16. This was so wrong-headed I didn’t even know where to start, except to send the link to PG 😉

    The company that allows anyone to publish virtually anything they want is abusing First Amendment rights? Never mind rose-colored glasses. Mr. Preston, et al, have rose-colored eyes.

    Maybe from too much wine or other reality-altering substances.

  17. I share the opinion that Preston has crossed the line from stupid to malicious. It is SO disingenuous that his main concern is midlist and debut writers. BS. Said writers would do leaps and bounds better going indie. His bottom line is being affected, and he’s using his popularity to try and turn the tide against Amazon. Bet he wasn’t bitching like this when Barnes & Noble was putting him front and center in their stores, as independent bookstores were shut down all over the nation, unable to compete with B&N.

    His system created the authors who will never be authors problem. Amazon has created the system that lets every author be an author.

    • I agree. Preston is being economical with the truth, to put it mildly, and I can no longer excuse him on the basis of his being an idiot. The claim that it is not traditional publishing but Amazon who is responsible for authors never begin published in the first place is a flagrant and calculating reversal of the facts. Make no mistake, Preston is declaring himself as the sworn enemy of debut and midlist authors. I am one of them, so I take this personally. I used to consider Preston a figure of fun, but it’s serious when he wants to destroy my livelihood.

  18. I don’t know what I’m more aghast by: the amazingly self-serving, pro-BPH oligopoly, anti-writer depth that Preston has just sunk to, one riddled with blatant mistruths that Goebbels would be proud of, or the fact that DoJ reps actually met with this asshat to listen to him. TWICE!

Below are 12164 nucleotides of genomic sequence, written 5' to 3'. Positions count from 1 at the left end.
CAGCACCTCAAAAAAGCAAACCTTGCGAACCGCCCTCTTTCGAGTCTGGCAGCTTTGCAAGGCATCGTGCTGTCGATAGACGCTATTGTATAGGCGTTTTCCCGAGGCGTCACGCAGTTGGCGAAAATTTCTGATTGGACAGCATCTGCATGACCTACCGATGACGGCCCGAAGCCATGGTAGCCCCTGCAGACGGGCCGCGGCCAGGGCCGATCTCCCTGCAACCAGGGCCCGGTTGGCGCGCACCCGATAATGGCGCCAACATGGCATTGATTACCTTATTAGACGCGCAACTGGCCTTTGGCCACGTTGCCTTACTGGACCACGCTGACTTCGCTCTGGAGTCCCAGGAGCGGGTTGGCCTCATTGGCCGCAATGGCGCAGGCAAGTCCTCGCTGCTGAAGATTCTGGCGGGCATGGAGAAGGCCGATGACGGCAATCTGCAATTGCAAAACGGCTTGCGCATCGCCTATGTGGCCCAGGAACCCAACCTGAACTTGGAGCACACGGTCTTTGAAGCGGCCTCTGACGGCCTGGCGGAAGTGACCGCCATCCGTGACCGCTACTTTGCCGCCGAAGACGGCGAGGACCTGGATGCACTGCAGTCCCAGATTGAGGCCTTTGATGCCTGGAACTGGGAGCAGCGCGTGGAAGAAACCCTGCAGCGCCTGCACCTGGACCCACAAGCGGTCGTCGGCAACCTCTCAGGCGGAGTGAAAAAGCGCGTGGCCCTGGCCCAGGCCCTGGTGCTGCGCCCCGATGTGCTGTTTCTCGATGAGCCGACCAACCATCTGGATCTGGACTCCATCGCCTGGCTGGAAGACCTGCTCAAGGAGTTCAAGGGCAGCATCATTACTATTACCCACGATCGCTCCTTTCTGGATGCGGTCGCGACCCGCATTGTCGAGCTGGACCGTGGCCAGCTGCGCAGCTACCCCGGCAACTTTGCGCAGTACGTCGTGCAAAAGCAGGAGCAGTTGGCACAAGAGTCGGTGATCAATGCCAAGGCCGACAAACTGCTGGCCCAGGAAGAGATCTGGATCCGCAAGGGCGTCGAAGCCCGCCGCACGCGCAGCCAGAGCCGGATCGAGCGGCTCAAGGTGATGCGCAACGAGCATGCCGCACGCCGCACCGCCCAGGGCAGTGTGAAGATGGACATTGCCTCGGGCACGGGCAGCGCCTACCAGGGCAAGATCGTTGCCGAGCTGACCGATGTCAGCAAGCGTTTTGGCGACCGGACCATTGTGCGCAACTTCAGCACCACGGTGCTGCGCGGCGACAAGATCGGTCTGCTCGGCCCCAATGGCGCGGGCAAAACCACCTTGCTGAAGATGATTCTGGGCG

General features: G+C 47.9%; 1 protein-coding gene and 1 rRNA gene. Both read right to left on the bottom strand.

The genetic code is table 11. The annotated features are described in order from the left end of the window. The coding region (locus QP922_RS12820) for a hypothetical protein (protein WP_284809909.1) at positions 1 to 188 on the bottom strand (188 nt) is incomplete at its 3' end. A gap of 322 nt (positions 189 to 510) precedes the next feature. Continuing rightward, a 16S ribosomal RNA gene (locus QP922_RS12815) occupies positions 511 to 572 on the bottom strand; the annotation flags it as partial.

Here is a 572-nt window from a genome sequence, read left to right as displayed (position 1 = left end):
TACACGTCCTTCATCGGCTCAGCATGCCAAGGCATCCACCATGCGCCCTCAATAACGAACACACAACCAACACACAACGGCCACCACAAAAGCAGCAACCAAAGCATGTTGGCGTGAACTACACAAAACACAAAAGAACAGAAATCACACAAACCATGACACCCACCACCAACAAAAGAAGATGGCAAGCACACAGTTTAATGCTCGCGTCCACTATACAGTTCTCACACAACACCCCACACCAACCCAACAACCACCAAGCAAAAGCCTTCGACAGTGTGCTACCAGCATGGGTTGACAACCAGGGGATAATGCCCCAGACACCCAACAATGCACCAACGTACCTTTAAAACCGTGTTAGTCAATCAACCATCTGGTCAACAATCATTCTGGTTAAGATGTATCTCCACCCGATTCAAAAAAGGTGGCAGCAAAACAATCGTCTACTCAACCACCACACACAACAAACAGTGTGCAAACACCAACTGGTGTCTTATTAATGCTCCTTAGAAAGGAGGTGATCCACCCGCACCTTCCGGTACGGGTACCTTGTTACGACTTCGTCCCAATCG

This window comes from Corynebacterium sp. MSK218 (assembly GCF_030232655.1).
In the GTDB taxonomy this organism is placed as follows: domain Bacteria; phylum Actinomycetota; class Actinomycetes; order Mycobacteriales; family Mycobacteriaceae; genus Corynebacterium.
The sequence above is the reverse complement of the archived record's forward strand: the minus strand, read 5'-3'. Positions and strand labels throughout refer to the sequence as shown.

19. Just saw all of Russo’s comments too. Amazon is the reason authors are paid less by the Big 5? By selling more books than ever before? Really? Does he not care that authors who couldn’t quit their jobs are now making a living full-time writing?

    And Amazon is the system that allows ALL of us to flourish. Not just the big names. It levels the playing field, which I’m sure Russo and Preston despise. They’re not getting any more special treatment!

    And I love the embrace of my screen. Much as I used to love bookstores, I’m not paying those prices anymore, and I’m not sacrificing convenience and money for an “experience.”

    Why do all these Big 5 authors think the tide is turning against Amazon when Amazon continues to report massive earnings? If anything, it indicates that more and more people are converting, but in their little self-congratulatory niche, they actually believe ebooks are failing and Amazon’s on its way out. I’d like to share my dose of reality with them. I think they need it.

    • Amazon is the reason authors are paid less by the Big 5? By selling more books than ever before? Really?

      Heh. Seems to me that authors who are still with the Big 5 are the morons if this is the case. Kinda sounds like they should all ditch their publisher and try out this “Amazon thing” we keep hearing about. I thought smart capitalists were supposed to go where the money is?